15 Feb 2018 18:08 IST

Who’s afraid of the bitcoin?

Bitcoin fans say the Government reacted without clearly looking into the potential of digital currencies

Not me. But I’m suitably jealous of those who have bitcoins now.

Well, the Government of India doesn’t share your envy, if the latest Union Budget is anything to go by. Instead, it thinks cryptocurrencies are a mess. Finance Minister Arun Jaitley disappointed cryptocurrency fans, especially those who mine, trade and spend in bitcoins, by saying the Government thinks cryptocurrencies, be they bitcoins or any similar entity, are not legal tender in India. This means a virtual ban on the use of the digital currency in this geography.

So Digital India doesn’t apply here, I see.

Looks like it. But to be fair, the Government says it will explore blockchain, the technology that has made cryptocurrencies, including bitcoin, possible, and use it to bolster the digital economy. But we are yet to see the fine print.

But cryptocurrencies don’t have a big presence here, right?

Indeed. That’s why bitcoin fans say the Government’s was more of a knee-jerk reaction, without clearly looking into the potential of digital currencies and the benefits it can bring.

Such as?

The decentralised nature of cryptocurrencies, to start with. Take bitcoin. It is not controlled by any overarching central authority which can manipulate its value (remember reports on how China has been playing with the value of its renminbi?) and it cannot be forged thanks to the blockchain-powered digital architecture it functions on. There are no third parties involved, and there is easiness in transaction and in trade. And, technically, it can’t be stolen. Above all, the bitcoin respects the privacy of the users, according to bitcoin apostles.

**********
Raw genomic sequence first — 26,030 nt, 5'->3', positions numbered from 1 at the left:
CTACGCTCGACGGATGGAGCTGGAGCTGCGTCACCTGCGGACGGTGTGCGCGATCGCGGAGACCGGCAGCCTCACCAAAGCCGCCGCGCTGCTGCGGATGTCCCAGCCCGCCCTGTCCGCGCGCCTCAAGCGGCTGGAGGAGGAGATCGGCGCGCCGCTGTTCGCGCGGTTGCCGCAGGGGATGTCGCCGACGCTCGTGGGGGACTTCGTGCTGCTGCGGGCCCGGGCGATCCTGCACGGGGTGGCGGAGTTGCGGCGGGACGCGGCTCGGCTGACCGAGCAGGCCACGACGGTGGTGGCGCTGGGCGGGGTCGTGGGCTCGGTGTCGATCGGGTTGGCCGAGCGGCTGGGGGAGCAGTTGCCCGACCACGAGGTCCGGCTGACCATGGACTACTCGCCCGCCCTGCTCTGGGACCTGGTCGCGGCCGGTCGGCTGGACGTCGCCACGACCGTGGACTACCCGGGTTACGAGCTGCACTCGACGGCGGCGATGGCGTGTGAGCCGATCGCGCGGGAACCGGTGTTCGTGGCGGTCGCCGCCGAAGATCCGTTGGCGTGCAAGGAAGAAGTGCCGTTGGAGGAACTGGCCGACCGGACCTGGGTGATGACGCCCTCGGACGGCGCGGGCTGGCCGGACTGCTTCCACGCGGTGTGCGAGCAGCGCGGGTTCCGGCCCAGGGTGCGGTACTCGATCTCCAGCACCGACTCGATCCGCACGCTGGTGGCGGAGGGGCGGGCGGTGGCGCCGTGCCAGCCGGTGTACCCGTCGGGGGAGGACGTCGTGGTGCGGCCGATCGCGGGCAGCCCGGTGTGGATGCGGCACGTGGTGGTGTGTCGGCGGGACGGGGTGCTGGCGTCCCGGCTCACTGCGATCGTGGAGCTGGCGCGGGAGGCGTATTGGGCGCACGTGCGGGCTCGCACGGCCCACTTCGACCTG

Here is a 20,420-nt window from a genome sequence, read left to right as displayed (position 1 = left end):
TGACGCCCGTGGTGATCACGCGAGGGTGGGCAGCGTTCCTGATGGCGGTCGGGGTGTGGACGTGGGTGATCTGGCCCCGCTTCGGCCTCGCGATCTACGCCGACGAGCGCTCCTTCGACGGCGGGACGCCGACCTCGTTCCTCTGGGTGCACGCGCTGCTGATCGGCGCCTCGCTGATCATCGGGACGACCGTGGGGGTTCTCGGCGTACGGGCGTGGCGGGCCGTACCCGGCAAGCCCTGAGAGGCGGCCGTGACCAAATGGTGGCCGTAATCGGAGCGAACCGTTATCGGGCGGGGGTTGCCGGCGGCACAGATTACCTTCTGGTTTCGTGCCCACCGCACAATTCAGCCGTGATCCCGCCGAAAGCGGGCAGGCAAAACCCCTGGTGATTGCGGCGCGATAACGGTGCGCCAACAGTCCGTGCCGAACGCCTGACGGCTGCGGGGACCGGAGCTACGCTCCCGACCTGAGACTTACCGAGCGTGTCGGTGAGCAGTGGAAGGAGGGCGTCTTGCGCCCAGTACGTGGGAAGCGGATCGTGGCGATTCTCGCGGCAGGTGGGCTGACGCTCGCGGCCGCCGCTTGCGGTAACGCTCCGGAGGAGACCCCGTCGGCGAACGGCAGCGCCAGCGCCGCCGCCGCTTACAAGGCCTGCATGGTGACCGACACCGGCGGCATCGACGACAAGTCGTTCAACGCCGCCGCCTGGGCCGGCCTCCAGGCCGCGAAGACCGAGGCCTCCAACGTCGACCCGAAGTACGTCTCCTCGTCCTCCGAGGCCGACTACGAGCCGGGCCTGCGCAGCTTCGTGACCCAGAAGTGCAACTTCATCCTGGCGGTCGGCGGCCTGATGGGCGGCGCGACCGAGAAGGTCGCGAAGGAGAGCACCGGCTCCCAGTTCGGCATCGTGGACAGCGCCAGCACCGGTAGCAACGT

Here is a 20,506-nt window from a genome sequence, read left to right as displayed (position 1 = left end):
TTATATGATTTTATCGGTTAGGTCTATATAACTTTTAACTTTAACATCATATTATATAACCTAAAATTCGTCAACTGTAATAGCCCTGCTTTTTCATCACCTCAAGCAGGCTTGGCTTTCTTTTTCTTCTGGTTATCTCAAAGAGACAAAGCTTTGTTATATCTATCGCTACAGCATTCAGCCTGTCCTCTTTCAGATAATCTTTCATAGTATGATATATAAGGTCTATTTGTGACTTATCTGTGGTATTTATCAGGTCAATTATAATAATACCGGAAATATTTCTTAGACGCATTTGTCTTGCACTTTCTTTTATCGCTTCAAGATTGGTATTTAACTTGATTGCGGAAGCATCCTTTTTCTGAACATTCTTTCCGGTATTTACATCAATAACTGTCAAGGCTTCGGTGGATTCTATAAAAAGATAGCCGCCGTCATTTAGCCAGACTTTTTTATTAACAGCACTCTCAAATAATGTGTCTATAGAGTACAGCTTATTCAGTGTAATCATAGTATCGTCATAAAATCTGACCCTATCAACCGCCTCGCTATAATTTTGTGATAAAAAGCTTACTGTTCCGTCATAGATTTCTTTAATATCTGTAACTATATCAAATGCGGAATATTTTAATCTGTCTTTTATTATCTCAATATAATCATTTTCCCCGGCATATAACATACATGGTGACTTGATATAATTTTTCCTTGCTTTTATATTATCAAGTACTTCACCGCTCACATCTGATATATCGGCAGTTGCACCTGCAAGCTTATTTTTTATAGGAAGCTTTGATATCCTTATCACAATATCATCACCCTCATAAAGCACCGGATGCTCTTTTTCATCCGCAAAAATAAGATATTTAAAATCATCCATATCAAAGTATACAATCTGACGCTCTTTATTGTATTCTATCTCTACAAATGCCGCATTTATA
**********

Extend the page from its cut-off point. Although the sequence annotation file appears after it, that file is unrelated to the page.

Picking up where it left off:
Then why this paranoia?

That’s because of reports that bitcoin and peers have been used in money-laundering and drug-trafficking. Ironically, there are no official estimates available on this and fiat money (including the rupee and dollar) forms a major chunk of such illegal operations. But there is hardly any talk about controlling their trade or spread.

Agreed, but fiat currencies are legal and ‘accountable’ to governments and central banks.

Point taken. But there is a mindset issue with virtual currencies. They have been around since the early 2000s in virtual world websites such as Second Life and online role-playing game sites like World of Warcraft, where virtual currency is “earned” by completing virtual quests, according to a 2013 paper ‘The Past and Future of Bitcoins in Worldwide Commerce’ by Denis T Rice in Business Law Today. But it was the arrival of Satoshi Nakamoto, the mysterious founder of bitcoins, that changed the game forever. As you know, bitcoin was created in response to the global financial crisis, to the embarrassment of fiat currencies and their regulators. This is one of the reasons for the popularity and trust bitcoin enjoys today.

Again, the recent boom in bitcoin value isn’t convincing.

Well, you’re not alone. Just last week investment bank Goldman Sachs said today’s cryptocurrencies will go to zero in value very soon. But even the bank, which compared the rise of the likes of bitcoin to the internet bubble of the late 1990s, says stronger digital currencies will emerge out of this and they may stay put. But another investment banker, JP Morgan Chase, says bitcoin-based exchange traded fund can have great potential. The bank calls it the “holy grail for owners and investors”. Now, in the US, Arizona’s senate on February 8 passed a bill that would allow people to pay their taxes in cryptocurrency, mainly bitocoin.


Indeed. That’s why the bitcoin community feels India should have given it more thought instead of falling prey to the global fear psychosis around cryptocurrencies. They are, arguably, the most important technological innovation of this century.

(The article first appeared in The Hindu BusinessLine.)